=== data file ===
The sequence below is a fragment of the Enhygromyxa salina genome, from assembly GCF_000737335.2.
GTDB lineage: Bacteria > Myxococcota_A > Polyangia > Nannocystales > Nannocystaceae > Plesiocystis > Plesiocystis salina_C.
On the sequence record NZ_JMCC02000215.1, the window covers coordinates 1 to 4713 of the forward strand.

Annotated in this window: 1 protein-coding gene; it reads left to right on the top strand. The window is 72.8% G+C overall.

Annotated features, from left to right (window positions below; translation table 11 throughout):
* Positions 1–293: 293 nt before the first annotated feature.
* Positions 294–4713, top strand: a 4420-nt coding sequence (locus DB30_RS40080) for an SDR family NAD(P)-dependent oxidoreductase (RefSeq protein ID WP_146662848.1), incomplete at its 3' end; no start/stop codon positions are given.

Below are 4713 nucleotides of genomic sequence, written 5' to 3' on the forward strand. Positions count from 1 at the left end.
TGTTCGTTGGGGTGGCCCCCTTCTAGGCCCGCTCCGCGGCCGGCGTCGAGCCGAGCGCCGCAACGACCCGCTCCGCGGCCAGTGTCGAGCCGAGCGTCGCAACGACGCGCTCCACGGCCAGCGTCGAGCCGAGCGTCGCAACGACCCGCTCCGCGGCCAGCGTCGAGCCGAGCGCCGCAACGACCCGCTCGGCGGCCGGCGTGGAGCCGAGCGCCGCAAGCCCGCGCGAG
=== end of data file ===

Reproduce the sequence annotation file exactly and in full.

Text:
The sequence below is a fragment of the Enhygromyxa salina genome, from assembly GCF_000737335.2.
GTDB lineage: Bacteria > Myxococcota_A > Polyangia > Nannocystales > Nannocystaceae > Plesiocystis > Plesiocystis salina_C.
On the sequence record NZ_JMCC02000215.1, the window covers coordinates 1 to 4713 of the forward strand.

Annotated in this window: 1 protein-coding gene; it reads left to right on the top strand. The window is 72.8% G+C overall.

Annotated features, from left to right (window positions below; translation table 11 throughout):
* Positions 1–293: 293 nt before the first annotated feature.
* Positions 294–4713, top strand: a 4420-nt coding sequence (locus DB30_RS40080) for an SDR family NAD(P)-dependent oxidoreductase (RefSeq protein ID WP_146662848.1), incomplete at its 3' end; no start/stop codon positions are given.

Below are 4713 nucleotides of genomic sequence, written 5' to 3' on the forward strand. Positions count from 1 at the left end.
TGTTCGTTGGGGTGGCCCCCTTCTAGGCCCGCTCCGCGGCCGGCGTCGAGCCGAGCGCCGCAACGACCCGCTCCGCGGCCAGTGTCGAGCCGAGCGTCGCAACGACGCGCTCCACGGCCAGCGTCGAGCCGAGCGTCGCAACGACCCGCTCCGCGGCCAGCGTCGAGCCGAGCGCCGCAACGACCCGCTCGGCGGCCGGCGTGGAGCCGAGCGCCGCAAGCCCGCGCGAG